See pictures and read more on Carnevale originated in pagan rituals celebrating winter turning to spring. For Christians it offers a brief hiatus before the rigours of Lent – hence the name ‘carnem levare’ – which means ‘to take away meat’. This is a time to create chaos, to question and poke fun at authority and, for the artisans of Viareggio, the opportunity to say something meaningful to the public and get them involved. La Cittadella del Carnevale, just outside Viareggio, is a circular complex with 16 hangar-like warehouses and a museum. It’s here that we meet some of the artisans whose dizzying array of skills include design, art, modelling, mechanics, puppetry, welding, choreography and scenography. However, as in a circus, everyone has to do a bit of everything. — — — The French Lebigre family travelled the world learning from other carnivals, and are credited with being the first to create a community theatre to perform in front of their floats. Each year they train 200 people from all walks of life to participate in their show. This year their grand float is entitled Laugh Pagliaccio, or the art of taking oneself seriously and features a clown looking at himself in the mirror as he readies himself for the show. Will he make us all laugh, or himself be the one to laugh at the world which has become a circus? — — — Libero Maggini is an artist based in Pietrasanta who creates works in bronze, terracotta and marble. He is the son of two artists and each winter he works with his father at the Carnevale. This year, the 150th anniversary of the carnival, they created six figures for the masquerade category as a homage to Queen Elizabeth II and her dogs. It is titled Anglicani as a joke – ‘cani’ means dog in Italian. — — — Edoardo Ceragioli started competing in the Carnevale in 1998. This year his creation is titled There was a boy like me, which quotes a famous song by Gianni Morandi denouncing the stupidity of war. His creations depict memories of a young boy’s life cut short in the rubble. Here you can see him working on the backpack representing the boy’s schoolboy years. Francesco Manfré has been assisting Edoardo for some years and works as a lifeguard in Viareggio during the summer months. — — — Matteo Raciti was born in Sicily and grew up in the artistic community of the Carnevale of Acireale studying architecture before coming to Pietrasanta to train as a sculptor with a special interest in puppetry. This year he called his masquerade Humanity has lost the thread, a modern retelling of the Ariadne and the minotaur myth. His minotaurs can’t get out of the labyrinths that our society has created. Will they be able to follow the red thread invented by a young Ariadne and find their way to a new humanity? Here you can see him working with a colleague placing papier-mâché inside a mould.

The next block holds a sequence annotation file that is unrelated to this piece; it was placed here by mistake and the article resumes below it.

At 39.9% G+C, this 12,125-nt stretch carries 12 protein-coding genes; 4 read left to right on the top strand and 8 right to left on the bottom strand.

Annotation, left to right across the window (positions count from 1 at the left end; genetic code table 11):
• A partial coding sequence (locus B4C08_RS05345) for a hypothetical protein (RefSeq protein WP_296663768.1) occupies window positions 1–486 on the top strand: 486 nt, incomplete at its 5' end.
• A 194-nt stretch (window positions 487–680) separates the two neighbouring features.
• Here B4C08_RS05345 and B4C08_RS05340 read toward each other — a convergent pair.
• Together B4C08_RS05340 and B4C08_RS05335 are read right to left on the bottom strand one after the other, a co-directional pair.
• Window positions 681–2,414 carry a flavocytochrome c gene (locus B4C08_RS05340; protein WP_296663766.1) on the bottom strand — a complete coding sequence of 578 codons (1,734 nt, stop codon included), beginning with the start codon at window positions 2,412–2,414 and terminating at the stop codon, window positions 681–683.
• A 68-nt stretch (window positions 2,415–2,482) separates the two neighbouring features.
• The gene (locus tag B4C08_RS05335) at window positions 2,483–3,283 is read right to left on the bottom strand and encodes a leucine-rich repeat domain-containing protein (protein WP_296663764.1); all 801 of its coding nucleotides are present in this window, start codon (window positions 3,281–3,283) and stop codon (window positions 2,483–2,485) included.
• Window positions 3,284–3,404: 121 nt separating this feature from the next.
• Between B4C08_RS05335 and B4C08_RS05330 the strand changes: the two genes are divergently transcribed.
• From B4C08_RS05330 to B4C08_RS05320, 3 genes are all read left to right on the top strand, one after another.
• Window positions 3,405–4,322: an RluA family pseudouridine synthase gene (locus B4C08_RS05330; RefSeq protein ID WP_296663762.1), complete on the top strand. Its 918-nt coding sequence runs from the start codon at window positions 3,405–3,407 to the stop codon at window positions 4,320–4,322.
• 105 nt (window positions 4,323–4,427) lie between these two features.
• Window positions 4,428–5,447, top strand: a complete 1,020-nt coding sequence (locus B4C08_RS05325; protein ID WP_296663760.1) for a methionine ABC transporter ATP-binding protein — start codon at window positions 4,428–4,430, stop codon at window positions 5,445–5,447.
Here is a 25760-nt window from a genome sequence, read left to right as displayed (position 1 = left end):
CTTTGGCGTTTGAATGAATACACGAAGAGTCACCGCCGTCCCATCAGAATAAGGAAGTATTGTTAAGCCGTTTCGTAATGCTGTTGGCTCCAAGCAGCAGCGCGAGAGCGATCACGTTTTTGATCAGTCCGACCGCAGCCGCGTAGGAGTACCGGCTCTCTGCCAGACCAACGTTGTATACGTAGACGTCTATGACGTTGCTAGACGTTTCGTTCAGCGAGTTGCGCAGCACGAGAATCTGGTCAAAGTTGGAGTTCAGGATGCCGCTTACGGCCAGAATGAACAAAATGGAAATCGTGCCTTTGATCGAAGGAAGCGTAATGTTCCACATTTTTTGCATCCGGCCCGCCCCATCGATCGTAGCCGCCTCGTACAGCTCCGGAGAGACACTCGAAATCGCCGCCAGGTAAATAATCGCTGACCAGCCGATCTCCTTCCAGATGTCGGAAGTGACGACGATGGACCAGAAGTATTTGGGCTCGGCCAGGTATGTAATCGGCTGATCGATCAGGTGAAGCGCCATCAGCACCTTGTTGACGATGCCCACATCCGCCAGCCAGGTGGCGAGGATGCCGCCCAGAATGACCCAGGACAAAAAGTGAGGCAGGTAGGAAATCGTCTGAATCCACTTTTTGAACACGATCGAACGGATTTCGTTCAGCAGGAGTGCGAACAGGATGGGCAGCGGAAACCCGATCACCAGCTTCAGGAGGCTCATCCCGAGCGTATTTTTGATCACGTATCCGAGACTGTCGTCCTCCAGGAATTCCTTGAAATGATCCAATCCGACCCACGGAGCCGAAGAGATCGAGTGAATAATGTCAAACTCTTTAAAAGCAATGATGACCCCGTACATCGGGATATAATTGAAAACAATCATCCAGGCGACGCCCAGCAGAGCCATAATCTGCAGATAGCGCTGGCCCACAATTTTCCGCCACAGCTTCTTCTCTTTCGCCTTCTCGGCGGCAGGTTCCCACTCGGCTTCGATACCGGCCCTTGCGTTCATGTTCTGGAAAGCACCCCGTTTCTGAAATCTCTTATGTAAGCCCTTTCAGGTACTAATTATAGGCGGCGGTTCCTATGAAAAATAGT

Ask host to enable sharing for playback control

Silvano Cattaï: Into the Light

See pictures and read more on Silvano Cattaï born in Belgium, of Italian parentage, came to be an artist in Italy by way of making films in New York. After years in sculpture he finally came back to painting but this time with a sculptural angle, using a plasma gun and paint on aluminium. Silvano’s studio houses his powerful plasma equipment, and protective gear. On the walls are metal-working tools, shelves with tubes of oil paints. Around the studio are neatly stacked rows of aluminium. Silvano mixed his own colours and worked in sculpture in Pietrasanta for many years until he came full circle back to art - this time using the plasma torch at the same time as paint, making sweeping cuts on the aluminium plates. With sculpture Silvano depended on other people but he came back to painting to be more instinctive, and to work all by himself. He finds painting gives him the freedom to express what pleases him. Silvano’s garden has myrtle bushes burgeoning with berries, persimmon, lemon and olive trees - all plump with fruit. The view is dominated by the peak of the mountain opposite, with the quarries and the familiar lines of mining scars. Thanks to Gail Skoff for this collaboration and for the fantastic photographs of Silvano.